about the exhibition
October 30, 2003–January 25, 2004about the artist
Isaac Julien was born in London, England, where he continues to live and work. He came to prominence in the early 1980s as a founding member of the Sankofa Film/Video Collective, a seminal U.K. group that explored new ways of representing black identity. Isaac Julien’s connection to ArtPace began in 1999. In that year he was chosen as an ArtPace resident, and while in San Antonio produced The Long Road to Mazatlán (1999), a work that went on to earn him a Turner Prize nomination in 2000.
From his critically acclaimed documentaries Looking for Langston (1989) and BaadAsssss Cinema (2002), to his multi-channel installations Paradise Omeros (2002) and altimore (2003), Julien’s work combines dreamlike rhythms and lush imagery in stylized narratives. His films subvert the cinematic gaze to address issues of immigration, race, gender, desire, and the politics of representation.
Widely considered to be one of Britain’s foremost contemporary artists, Isaac Julien has exhibited extensively around the world. Paradise Omeros debuted at Documenta11 in Kassell, Germany. Julien has had solo exhibitions at such venues as the Tate Gallery, London, England; the Aspen Art Museum, CO; the Museum of Contemporary Art, Chicago, IL; the BildMuseet, Umeå, Sweden; and the MIT List Visual Arts Center, Cambridge, MA. Julien has also served as a visiting lecturer at Harvard University, Cambridge, MA and is a 2001 recipient of both the Eugene McDermott Award in the Arts and the Frameline Lifetime Achievement Award (2002).
about the exhibition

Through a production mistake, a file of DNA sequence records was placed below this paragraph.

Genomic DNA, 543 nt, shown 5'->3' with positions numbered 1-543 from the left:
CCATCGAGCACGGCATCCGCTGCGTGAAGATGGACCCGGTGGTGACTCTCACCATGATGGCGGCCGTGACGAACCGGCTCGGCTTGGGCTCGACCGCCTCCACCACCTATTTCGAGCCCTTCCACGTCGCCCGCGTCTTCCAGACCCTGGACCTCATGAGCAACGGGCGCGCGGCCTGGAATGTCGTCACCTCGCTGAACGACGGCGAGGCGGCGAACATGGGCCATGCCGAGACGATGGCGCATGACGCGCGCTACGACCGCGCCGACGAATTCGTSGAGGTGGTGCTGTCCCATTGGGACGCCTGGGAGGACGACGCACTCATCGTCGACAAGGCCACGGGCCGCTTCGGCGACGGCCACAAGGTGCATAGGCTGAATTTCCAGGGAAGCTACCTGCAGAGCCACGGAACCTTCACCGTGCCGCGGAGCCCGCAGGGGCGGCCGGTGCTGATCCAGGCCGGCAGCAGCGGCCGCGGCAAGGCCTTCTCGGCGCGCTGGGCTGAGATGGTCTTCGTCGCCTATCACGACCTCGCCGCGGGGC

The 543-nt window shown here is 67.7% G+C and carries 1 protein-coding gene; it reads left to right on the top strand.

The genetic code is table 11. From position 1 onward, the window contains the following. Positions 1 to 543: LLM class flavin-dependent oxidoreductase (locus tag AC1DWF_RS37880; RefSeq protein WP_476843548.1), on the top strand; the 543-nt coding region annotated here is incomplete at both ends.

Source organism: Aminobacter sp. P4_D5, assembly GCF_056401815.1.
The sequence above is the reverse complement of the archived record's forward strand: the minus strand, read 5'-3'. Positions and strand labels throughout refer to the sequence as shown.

Isaac Julien's 20-minute filmic triptych, Paradise Omeros (2002) explores the experience of creolization—the psychological and linguistic impact of colonization, immigration, and globalization. Based on Derek Walcott's Nobel Prize-winning epic poem Omeros, Julien's work follows a young protagonist from the rich tropics of St. Lucia to gritty urban England. In a key passage the main character is immersed and transported from the blue waters of the island to London’s inner city—suggesting his struggle for a sense of place and his feelings of fear, anxiety, love, and hate. Paradise Omeros reworks normative conceptions of identity, black (African Diaspora) experience, and sexuality through a shifting, dream-like structure that suggests the emblematic search for “new life” promised by the West.
With Baltimore (2003) Julien again uses compelling visual strategies to move forward a narrative that references high art, political history, and popular culture. Named for the city in which it was filmed, the work draws on the history of blaxploitation films of the 1970s. This 11-minute piece follows the legendary Melvin Van Peebles, one of the pioneers of the new black cinema that emerged during that decade, and a futuristic version of the foxy, gun-toting female that appeared in such films. Julien skillfully employs the three-screen format to manipulate time and perspective. The work seamlessly pivots between the characters walking through the city and into three of its museums—there encountering artifacts and objects that bring to life the past, present, and possible future of African-Americans.
Previous Artpace Exhibitions
Dec 9, 1999 Isaac Julien